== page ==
If you suspect an employee is abusing your generous sick and disability leave benefits, consider cracking down on fraud. As long as you can document that you made a good-faith decision to punish leave abuse, a court won’t second-guess your actions.
Recent case: Tom worked for Cincinnati Bell Telephone (CBT), which has a generousand disability . Employees can take paid leave concurrently with . The company does, however, make light-duty jobs available to employees whose medical restrictions allow such work.
Tom took both FMLA and disability leave for back problems. He underwent regular physical therapy and received injections to help with the pain. CBT informed Tom that it had a few hours per day of light-duty work available. He went back to his doctor, described intense pain and got a “no work” order.
A few days later, Tom attended the downtown Cincinnati Oktoberfest, where co-workers observed him drinking beer and walking several blocks. One reported the encounter to CBT’s HR office, which launched an investigation into how Tom could apparently walk through a crowded street festival but not perform light-duty work. HR concluded that Tom was abusing his disability leave. He was terminated when he returned to work.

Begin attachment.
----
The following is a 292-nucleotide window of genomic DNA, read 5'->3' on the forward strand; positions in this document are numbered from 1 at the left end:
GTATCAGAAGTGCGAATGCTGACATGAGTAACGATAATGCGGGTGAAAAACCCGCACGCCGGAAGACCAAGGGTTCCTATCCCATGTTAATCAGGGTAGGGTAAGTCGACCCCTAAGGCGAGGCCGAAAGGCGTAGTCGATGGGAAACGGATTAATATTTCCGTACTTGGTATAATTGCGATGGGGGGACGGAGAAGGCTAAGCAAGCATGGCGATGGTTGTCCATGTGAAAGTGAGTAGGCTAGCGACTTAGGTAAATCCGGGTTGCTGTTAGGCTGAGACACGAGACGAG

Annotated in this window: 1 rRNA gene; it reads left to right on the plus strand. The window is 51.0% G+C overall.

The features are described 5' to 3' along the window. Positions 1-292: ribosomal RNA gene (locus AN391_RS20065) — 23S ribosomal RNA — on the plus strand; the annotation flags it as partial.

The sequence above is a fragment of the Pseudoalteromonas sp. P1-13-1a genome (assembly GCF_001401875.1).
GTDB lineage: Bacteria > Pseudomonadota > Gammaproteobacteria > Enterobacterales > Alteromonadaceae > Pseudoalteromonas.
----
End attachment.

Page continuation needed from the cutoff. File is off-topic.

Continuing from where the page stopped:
Tom sued, alleging retaliation for taking FMLA leave.
The court dismissed the case. It reasoned that employers are free to punish what they honestly believe is leave fraud. (Seeger v. Cincinnati Bell Telephone, No. 10-6148, 6th Cir., 2012)